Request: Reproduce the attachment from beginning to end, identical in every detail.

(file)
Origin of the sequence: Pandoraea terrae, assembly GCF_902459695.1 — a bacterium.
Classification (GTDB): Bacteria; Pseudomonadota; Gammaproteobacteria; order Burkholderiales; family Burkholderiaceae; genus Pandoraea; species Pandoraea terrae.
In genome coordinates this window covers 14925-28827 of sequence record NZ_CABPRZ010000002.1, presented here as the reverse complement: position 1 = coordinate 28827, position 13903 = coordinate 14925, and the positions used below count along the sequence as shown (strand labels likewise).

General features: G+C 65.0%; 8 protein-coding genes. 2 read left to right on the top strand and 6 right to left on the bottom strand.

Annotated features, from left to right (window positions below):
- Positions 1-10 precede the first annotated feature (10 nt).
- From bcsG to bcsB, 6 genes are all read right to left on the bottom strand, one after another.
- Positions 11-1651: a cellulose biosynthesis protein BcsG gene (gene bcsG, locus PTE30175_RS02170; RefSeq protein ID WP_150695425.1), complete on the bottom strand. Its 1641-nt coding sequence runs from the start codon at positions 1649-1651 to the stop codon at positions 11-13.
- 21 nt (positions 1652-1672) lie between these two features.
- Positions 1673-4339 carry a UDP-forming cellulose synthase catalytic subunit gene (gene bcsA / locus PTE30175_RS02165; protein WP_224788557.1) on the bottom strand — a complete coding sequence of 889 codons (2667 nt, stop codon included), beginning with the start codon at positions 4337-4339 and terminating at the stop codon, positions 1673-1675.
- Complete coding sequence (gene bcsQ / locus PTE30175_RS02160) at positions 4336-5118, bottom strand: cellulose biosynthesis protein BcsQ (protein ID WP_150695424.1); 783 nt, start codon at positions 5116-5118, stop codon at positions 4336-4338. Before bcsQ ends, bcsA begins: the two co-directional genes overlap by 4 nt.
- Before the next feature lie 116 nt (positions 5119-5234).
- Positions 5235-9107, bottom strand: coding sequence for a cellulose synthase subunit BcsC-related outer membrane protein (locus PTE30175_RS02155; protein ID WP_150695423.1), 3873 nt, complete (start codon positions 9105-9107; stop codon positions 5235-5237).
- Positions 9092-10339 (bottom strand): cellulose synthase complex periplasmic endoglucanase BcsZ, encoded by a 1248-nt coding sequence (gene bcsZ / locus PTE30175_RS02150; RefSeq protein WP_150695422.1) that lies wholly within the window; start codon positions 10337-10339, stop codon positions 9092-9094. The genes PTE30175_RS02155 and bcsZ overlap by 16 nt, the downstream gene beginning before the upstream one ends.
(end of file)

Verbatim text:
Origin of the sequence: Pandoraea terrae, assembly GCF_902459695.1 — a bacterium.
Classification (GTDB): Bacteria; Pseudomonadota; Gammaproteobacteria; order Burkholderiales; family Burkholderiaceae; genus Pandoraea; species Pandoraea terrae.
In genome coordinates this window covers 14925-28827 of sequence record NZ_CABPRZ010000002.1, presented here as the reverse complement: position 1 = coordinate 28827, position 13903 = coordinate 14925, and the positions used below count along the sequence as shown (strand labels likewise).

General features: G+C 65.0%; 8 protein-coding genes. 2 read left to right on the top strand and 6 right to left on the bottom strand.

Annotated features, from left to right (window positions below):
- Positions 1-10 precede the first annotated feature (10 nt).
- From bcsG to bcsB, 6 genes are all read right to left on the bottom strand, one after another.
- Positions 11-1651: a cellulose biosynthesis protein BcsG gene (gene bcsG, locus PTE30175_RS02170; RefSeq protein ID WP_150695425.1), complete on the bottom strand. Its 1641-nt coding sequence runs from the start codon at positions 1649-1651 to the stop codon at positions 11-13.
- 21 nt (positions 1652-1672) lie between these two features.
- Positions 1673-4339 carry a UDP-forming cellulose synthase catalytic subunit gene (gene bcsA / locus PTE30175_RS02165; protein WP_224788557.1) on the bottom strand — a complete coding sequence of 889 codons (2667 nt, stop codon included), beginning with the start codon at positions 4337-4339 and terminating at the stop codon, positions 1673-1675.
- Complete coding sequence (gene bcsQ / locus PTE30175_RS02160) at positions 4336-5118, bottom strand: cellulose biosynthesis protein BcsQ (protein ID WP_150695424.1); 783 nt, start codon at positions 5116-5118, stop codon at positions 4336-4338. Before bcsQ ends, bcsA begins: the two co-directional genes overlap by 4 nt.
- Before the next feature lie 116 nt (positions 5119-5234).
- Positions 5235-9107, bottom strand: coding sequence for a cellulose synthase subunit BcsC-related outer membrane protein (locus PTE30175_RS02155; protein ID WP_150695423.1), 3873 nt, complete (start codon positions 9105-9107; stop codon positions 5235-5237).
- Positions 9092-10339 (bottom strand): cellulose synthase complex periplasmic endoglucanase BcsZ, encoded by a 1248-nt coding sequence (gene bcsZ / locus PTE30175_RS02150; RefSeq protein WP_150695422.1) that lies wholly within the window; start codon positions 10337-10339, stop codon positions 9092-9094. The genes PTE30175_RS02155 and bcsZ overlap by 16 nt, the downstream gene beginning before the upstream one ends.